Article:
Unpublished Dispositionindependent Petroleum Association of America, Petitioner, v. Economic Regulatory Administration, Respondent,anr Pipeline Company, Minnegasco, Inc., Western Gasmarketing Limited, Intervenors-respondents, 886 F.2d 1338 (D.C. Cir. 1989)

Annotate this Case
U.S. Court of Appeals for the District of Columbia Circuit - 886 F.2d 1338 (D.C. Cir. 1989) Oct. 12, 1989

Before WALD, Chief Judge, and SILBERMAN and SENTELLE, Circuit Judges.


This cause came on to be heard on the petition for review of orders of the Economic Regulatory Administration, and was briefed and argued by counsel. The court has determined that the issues presented occasion no need for a published opinion. See D.C. Cir. Rule 14(c). For the reasons set forth in the accompanying memorandum, it is

ORDERED and ADJUDGED by the court that the petition for review of the Economic Regulatory Administration's Order No. 191 of September, 21, 1987 and Order No. 191-A of November 20, 1987 be denied.

It is ORDERED, sua sponte, that the Clerk shall withhold issuance of the mandate herein until seven days after disposition of any timely petition for rehearing. See D.C. Cir. R. 15 (August 1, 1987). This instruction to the Clerk is without prejudice to the right of any party at any time to move for expedited issuance of the mandate for good cause shown.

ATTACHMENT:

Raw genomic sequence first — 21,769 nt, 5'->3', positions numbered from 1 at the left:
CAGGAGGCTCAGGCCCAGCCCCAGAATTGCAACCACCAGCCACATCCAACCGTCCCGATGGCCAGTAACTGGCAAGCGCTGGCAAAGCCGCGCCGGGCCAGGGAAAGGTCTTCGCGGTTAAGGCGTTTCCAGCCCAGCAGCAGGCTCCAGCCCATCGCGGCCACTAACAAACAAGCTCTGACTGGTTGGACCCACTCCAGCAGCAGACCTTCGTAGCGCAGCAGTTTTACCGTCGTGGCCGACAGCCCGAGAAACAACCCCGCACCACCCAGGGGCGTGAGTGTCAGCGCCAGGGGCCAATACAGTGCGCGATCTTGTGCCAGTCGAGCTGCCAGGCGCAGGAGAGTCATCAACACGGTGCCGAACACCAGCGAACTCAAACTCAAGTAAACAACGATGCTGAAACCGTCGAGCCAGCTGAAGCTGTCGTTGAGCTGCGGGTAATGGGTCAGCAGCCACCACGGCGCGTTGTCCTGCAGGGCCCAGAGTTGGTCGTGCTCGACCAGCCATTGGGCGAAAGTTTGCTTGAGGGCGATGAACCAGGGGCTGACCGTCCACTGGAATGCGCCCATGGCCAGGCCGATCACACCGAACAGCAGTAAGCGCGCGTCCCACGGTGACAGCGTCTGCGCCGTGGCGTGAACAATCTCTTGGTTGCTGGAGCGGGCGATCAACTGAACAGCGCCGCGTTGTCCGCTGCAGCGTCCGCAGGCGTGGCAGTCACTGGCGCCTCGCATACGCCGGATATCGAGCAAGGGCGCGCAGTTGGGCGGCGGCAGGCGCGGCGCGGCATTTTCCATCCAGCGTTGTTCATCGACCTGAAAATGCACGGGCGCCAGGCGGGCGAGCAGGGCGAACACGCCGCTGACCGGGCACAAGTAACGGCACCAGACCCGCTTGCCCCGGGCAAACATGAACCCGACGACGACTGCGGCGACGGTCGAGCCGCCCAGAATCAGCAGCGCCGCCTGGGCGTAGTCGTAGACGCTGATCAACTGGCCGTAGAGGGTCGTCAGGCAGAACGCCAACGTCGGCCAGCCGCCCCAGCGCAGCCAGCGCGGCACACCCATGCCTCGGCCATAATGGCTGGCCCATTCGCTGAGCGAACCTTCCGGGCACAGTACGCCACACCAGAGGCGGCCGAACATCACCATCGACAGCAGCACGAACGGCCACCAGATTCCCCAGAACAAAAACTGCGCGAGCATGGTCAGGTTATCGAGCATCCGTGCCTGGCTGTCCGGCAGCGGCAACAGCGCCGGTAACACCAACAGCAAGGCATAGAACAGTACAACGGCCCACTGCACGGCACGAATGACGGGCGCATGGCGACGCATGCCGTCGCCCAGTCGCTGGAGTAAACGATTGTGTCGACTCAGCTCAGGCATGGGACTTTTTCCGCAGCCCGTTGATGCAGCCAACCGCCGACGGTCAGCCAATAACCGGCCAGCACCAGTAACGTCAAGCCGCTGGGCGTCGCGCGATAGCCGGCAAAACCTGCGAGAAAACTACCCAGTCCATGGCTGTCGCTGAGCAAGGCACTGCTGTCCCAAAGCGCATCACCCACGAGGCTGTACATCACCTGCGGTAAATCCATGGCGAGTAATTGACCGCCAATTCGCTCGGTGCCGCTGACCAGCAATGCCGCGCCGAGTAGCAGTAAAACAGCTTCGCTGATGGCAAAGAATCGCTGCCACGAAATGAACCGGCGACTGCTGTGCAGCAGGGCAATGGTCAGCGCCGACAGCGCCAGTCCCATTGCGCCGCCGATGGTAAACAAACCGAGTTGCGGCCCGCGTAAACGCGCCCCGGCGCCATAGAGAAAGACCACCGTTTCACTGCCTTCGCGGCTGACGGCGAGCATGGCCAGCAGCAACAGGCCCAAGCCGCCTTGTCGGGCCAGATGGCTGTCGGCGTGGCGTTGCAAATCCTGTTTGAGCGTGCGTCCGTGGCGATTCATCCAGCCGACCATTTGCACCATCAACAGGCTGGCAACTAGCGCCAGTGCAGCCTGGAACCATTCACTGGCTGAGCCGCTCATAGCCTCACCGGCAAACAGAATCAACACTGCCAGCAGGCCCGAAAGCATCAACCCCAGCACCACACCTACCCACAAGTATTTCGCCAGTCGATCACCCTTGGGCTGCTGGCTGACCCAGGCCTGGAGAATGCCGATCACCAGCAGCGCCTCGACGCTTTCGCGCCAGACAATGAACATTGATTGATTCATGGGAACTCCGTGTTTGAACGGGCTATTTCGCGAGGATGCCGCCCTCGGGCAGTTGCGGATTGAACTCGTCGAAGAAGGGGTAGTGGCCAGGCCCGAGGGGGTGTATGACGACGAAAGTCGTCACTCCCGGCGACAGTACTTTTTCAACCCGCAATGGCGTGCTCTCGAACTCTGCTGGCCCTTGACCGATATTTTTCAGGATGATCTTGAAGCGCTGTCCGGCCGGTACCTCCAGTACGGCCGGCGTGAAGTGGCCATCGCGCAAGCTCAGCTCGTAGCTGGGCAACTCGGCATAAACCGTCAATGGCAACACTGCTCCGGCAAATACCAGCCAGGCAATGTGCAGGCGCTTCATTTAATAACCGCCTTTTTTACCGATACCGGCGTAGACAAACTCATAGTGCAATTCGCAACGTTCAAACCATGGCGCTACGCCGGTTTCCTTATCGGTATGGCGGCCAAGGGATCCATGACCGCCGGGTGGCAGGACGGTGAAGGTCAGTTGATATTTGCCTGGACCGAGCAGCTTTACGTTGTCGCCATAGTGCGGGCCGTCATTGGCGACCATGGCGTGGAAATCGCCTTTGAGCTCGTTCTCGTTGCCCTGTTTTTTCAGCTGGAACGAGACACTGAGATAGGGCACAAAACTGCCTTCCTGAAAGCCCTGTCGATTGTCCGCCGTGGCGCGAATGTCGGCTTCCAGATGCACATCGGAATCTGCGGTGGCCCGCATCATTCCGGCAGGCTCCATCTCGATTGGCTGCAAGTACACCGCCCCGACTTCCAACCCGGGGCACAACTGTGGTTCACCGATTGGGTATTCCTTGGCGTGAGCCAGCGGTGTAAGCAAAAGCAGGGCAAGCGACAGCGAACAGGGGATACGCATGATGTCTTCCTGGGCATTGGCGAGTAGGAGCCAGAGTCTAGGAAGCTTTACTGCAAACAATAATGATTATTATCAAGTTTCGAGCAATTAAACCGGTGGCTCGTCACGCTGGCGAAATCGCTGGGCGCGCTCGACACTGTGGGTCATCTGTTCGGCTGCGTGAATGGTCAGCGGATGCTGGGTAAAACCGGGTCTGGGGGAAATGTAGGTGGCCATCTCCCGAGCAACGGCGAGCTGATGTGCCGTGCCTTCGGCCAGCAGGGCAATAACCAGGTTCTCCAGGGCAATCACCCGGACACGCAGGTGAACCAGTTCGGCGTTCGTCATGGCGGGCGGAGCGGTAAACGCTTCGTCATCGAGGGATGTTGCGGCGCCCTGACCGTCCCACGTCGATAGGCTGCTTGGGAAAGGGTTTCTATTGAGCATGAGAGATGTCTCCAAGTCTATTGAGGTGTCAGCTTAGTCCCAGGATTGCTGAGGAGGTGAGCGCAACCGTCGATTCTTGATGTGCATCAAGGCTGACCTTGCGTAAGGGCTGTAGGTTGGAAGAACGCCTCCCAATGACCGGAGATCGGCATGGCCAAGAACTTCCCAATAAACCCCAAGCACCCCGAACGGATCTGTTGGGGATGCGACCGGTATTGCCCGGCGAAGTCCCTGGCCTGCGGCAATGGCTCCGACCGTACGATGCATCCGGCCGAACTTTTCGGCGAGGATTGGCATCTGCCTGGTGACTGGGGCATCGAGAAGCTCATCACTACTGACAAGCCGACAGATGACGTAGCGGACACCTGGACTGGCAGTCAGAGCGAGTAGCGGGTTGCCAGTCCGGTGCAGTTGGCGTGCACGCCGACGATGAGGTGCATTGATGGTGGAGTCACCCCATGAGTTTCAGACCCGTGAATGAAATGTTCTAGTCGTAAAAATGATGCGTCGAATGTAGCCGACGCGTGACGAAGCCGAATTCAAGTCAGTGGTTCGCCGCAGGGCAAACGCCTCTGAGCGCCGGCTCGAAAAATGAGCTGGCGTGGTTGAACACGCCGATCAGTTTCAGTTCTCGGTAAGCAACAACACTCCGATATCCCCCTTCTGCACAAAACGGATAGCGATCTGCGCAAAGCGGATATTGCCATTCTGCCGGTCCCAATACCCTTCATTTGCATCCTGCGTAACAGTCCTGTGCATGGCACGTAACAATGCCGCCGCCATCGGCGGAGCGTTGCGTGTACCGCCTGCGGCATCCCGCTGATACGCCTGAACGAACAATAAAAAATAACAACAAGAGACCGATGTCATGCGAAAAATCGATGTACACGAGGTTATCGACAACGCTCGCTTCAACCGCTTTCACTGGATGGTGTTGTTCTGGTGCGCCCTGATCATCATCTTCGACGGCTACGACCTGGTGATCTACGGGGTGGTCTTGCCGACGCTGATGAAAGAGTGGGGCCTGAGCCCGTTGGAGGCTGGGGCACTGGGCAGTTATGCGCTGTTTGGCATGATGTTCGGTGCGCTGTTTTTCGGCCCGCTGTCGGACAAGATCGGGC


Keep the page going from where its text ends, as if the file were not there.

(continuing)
In its Orders Nos. 191 and 191-A, the Economic Regulatory Administration ("ERA" or "the Administration") authorized Minnegasco, Inc. ("Minnegasco"), a local distribution company, to import from TransCanada Pipelines, Ltd. ("TransCanada"), a Canadian supplier, 50,000 Mcf of natural gas per day on a firm basis, and up to 110,000 additional Mcf per day on an interruptible basis. Pursuant to the Minnegasco-TransCanada contract, the gas is shipped by TransCanada to the United States border, transported by Midwestern Gas Transportation Company to Cambridge, Minnesota, and then delivered to Minnegasco's facilities through a new 32-mile long intrastate connector. This arrangement gave Minnegasco an alternative supplier to Northern Natural Gas Company ("Northern").

Under the contract, the commodity rate for TransCanada gas is set at a level seven percent below the Northern commodity rate for equivalent firm service in the Minneapolis, Minnesota area. TransCanada's demand charge is set by a formula so that the sum of TransCanada's and Midwestern's combined demand charges is less than Northern's comparable demand charge.

This Court finds no merit in the Independent Petroleum Association of America's ("IPAA") various challenges to the Administration's orders.